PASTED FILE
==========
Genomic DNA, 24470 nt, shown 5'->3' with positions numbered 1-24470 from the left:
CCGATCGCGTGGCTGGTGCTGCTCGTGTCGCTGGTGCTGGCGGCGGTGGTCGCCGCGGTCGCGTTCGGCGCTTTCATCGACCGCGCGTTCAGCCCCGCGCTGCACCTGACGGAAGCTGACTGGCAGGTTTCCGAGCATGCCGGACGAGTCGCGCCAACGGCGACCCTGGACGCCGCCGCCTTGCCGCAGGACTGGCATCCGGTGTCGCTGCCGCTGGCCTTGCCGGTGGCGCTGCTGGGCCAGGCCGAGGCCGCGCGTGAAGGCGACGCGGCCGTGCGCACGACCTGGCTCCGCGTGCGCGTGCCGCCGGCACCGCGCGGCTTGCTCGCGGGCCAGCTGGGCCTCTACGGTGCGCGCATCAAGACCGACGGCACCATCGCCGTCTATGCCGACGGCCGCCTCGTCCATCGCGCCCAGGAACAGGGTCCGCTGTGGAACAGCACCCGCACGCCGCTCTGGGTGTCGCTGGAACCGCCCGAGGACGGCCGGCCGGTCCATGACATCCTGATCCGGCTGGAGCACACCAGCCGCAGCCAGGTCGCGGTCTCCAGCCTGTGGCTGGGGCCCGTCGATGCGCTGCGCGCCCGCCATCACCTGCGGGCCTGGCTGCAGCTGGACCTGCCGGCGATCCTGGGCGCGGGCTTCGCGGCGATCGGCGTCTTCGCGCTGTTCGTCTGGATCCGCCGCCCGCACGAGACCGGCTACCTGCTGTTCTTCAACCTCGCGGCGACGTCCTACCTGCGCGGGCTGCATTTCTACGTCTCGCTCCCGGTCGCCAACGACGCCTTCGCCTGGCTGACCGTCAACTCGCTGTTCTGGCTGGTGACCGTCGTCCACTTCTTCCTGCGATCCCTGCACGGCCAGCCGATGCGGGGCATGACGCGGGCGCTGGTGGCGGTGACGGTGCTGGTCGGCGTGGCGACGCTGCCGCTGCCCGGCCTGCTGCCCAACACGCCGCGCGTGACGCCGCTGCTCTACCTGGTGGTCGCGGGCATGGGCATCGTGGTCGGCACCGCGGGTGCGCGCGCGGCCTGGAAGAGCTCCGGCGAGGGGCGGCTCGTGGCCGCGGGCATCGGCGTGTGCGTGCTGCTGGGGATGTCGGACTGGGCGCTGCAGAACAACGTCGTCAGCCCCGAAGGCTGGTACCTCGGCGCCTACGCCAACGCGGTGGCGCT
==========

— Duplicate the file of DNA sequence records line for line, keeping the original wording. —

Genomic DNA, 24470 nt, shown 5'->3' with positions numbered 1-24470 from the left:
CCGATCGCGTGGCTGGTGCTGCTCGTGTCGCTGGTGCTGGCGGCGGTGGTCGCCGCGGTCGCGTTCGGCGCTTTCATCGACCGCGCGTTCAGCCCCGCGCTGCACCTGACGGAAGCTGACTGGCAGGTTTCCGAGCATGCCGGACGAGTCGCGCCAACGGCGACCCTGGACGCCGCCGCCTTGCCGCAGGACTGGCATCCGGTGTCGCTGCCGCTGGCCTTGCCGGTGGCGCTGCTGGGCCAGGCCGAGGCCGCGCGTGAAGGCGACGCGGCCGTGCGCACGACCTGGCTCCGCGTGCGCGTGCCGCCGGCACCGCGCGGCTTGCTCGCGGGCCAGCTGGGCCTCTACGGTGCGCGCATCAAGACCGACGGCACCATCGCCGTCTATGCCGACGGCCGCCTCGTCCATCGCGCCCAGGAACAGGGTCCGCTGTGGAACAGCACCCGCACGCCGCTCTGGGTGTCGCTGGAACCGCCCGAGGACGGCCGGCCGGTCCATGACATCCTGATCCGGCTGGAGCACACCAGCCGCAGCCAGGTCGCGGTCTCCAGCCTGTGGCTGGGGCCCGTCGATGCGCTGCGCGCCCGCCATCACCTGCGGGCCTGGCTGCAGCTGGACCTGCCGGCGATCCTGGGCGCGGGCTTCGCGGCGATCGGCGTCTTCGCGCTGTTCGTCTGGATCCGCCGCCCGCACGAGACCGGCTACCTGCTGTTCTTCAACCTCGCGGCGACGTCCTACCTGCGCGGGCTGCATTTCTACGTCTCGCTCCCGGTCGCCAACGACGCCTTCGCCTGGCTGACCGTCAACTCGCTGTTCTGGCTGGTGACCGTCGTCCACTTCTTCCTGCGATCCCTGCACGGCCAGCCGATGCGGGGCATGACGCGGGCGCTGGTGGCGGTGACGGTGCTGGTCGGCGTGGCGACGCTGCCGCTGCCCGGCCTGCTGCCCAACACGCCGCGCGTGACGCCGCTGCTCTACCTGGTGGTCGCGGGCATGGGCATCGTGGTCGGCACCGCGGGTGCGCGCGCGGCCTGGAAGAGCTCCGGCGAGGGGCGGCTCGTGGCCGCGGGCATCGGCGTGTGCGTGCTGCTGGGGATGTCGGACTGGGCGCTGCAGAACAACGTCGTCAGCCCCGAAGGCTGGTACCTCGGCGCCTACGCCAACGCGGTGGCGCT